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Courts, fees, and SMEs: What are your options when litigation is costlier than ever?

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In defiance of loud opposition from the legal community and small businesses, on 9 March the government increased court fees – in some instances, by as much as 600 per cent. Seeking redress is now more expensive than ever. Increasingly, the legal system seems to have a high barrier for entry – one that favours litigants with vast resources over those with more slender means. 

With these hurdles in place, an SME owner could be forgiven for thinking justice ultimately isn’t worth the bother. This is a disturbing development: justice will be undermined as important cases are left unheard.

SMEs need to fight back against trends that would price them out of the justice system. Luckily, there are ways to finance your legal battle (upfront fees included) without leaving yourself out of pocket or with a cash flow problem.

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Traditional businesses have been faced with pay-per-hour (PPH) and No Win, No Fee (NWNF) models. The former is flawed because court cases tend to be volatile and full of variables that need to be examined in exhaustive detail: if you win, and you can afford the fees until this point, this is fine – your opponent will assume the financial burden of this very lengthy process. However, if the case doesn’t end in your favour, you’ll have to pay for everything. 

Fortunately, innovations in the legal funding market mean that businesses now have another option to choose from. Third party litigation funding provides perhaps the best way forward for SME owners looking to take their claim to the next level. It’s simple: in exchange for an agreed percentage of any damages (usually 30-40 per cent), the financier will assume the case and all related costs, from legal fees through to lunch money. Usually, this package also includes After the Event (ATE) insurance, which protects the claimant if their litigation is unsuccessful.

While the financial benefits are obvious, in my experience, one of the greatest advantages litigation funding provides is confidence. People like the idea of pursuing justice, but, unsurprisingly, the threat of bankruptcy and personal ruin in the event of failure often wins out. Bigger companies exploit this, wearing smaller claimants down and bullying them into withdrawing their claim.

If people know they are backed by the resources of a third party, they feel far surer of themselves: the support of others serving as confirmation that they have a strong case. Plus larger opponents know they’ll have to go the distance when a funder’s involved, which is often enough to encourage them to settle.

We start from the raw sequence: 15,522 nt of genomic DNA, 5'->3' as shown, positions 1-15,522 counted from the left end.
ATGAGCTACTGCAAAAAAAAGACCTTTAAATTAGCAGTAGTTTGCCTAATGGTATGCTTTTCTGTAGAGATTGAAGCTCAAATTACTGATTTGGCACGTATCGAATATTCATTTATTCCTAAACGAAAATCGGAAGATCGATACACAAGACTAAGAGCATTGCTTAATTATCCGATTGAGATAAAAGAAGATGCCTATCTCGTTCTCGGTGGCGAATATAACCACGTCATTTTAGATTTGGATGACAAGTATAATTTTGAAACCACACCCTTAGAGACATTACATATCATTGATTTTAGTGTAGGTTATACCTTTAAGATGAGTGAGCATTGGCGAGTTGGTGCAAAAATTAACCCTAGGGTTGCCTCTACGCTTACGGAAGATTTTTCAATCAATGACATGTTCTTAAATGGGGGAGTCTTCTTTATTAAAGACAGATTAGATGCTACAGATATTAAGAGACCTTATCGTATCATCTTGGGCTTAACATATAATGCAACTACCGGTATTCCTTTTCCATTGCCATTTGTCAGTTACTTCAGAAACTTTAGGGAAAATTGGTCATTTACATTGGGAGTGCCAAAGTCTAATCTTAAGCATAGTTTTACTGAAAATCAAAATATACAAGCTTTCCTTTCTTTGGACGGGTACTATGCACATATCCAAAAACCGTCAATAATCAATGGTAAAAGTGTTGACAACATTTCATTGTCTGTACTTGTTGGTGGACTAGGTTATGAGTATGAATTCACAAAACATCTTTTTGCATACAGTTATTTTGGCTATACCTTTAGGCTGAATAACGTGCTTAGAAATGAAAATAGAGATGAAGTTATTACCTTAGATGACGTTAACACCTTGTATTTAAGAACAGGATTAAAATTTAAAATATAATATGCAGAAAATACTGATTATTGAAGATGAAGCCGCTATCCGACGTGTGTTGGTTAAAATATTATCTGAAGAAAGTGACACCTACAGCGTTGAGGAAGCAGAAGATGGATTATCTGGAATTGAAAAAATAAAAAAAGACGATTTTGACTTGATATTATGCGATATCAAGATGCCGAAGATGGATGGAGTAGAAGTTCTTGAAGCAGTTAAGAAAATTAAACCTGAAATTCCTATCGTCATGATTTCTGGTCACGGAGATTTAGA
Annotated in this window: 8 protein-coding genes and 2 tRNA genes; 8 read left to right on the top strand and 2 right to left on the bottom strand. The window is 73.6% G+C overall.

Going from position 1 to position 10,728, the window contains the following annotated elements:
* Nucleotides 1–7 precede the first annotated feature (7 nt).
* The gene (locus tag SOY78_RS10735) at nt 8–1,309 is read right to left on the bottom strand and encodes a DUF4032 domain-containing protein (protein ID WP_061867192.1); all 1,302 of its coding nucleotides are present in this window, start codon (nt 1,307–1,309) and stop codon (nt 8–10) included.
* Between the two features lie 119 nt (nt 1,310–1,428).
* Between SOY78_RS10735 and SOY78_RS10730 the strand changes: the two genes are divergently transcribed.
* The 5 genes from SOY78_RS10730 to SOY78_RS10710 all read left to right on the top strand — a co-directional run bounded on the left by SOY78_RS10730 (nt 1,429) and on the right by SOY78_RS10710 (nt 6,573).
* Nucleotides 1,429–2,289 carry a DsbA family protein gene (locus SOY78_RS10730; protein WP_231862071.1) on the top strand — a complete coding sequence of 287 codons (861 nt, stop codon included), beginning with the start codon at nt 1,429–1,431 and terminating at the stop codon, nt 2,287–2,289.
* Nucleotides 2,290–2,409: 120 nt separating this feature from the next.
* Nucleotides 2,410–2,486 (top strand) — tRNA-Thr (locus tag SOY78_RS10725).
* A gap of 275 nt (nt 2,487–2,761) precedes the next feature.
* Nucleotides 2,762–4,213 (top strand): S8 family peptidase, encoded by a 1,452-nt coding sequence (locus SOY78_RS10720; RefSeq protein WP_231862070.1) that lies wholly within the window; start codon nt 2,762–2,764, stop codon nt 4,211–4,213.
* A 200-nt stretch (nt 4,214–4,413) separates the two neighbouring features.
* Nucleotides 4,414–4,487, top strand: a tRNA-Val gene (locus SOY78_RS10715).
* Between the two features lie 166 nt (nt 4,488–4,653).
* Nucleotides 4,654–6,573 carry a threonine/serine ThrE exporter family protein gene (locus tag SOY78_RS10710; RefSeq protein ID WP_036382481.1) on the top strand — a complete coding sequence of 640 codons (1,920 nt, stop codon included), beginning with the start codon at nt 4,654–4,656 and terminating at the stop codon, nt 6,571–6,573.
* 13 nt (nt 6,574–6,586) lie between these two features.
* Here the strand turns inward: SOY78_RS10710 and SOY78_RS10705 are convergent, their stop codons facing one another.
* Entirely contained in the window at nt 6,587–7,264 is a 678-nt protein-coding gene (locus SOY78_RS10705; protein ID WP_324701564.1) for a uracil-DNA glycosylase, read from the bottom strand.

Third party funding has one further advantage over other models: it better protects your financial reputation. After trials, compensation doesn’t normally come in one neat package: instead, money usually trickles in over time, and court expenses tend to be equally messy. This means that win or lose your accounts can – through no fault of your own – look off-putting to potential investors. But with third-party funding (and ATE insurance serving as a bulwark against failure), all of your expenses are unified as one ‘contingent asset’ – so your day in court won’t put undue strain on your financial reputation. In addition, the contingent liability of paying an opponent’s costs are removed from your business’s balance sheet. 

This is very important for SMEs who might otherwise find themselves in breach of banking covenants/arrangements.

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A hike in court fees doesn’t help potential SME litigants, but the most imposing obstacles to full legal redress are psychological: many people are convinced that the system is unfair, they have no options, and that all lawsuits are as trivial as the ones they see on television. 

Of course, there’s no point in pretending that we have a perfect legal system and that courts always reach the right outcomes – but it’s far too soon to despair just yet. Third-party funding can help you even this lopsided playing field. For the willing claimant, alternative finance provides the money and the credibility needed to rebalance the scales of justice.

Michael Lent is a litigation funding and insurance specialist at Annecto Legal

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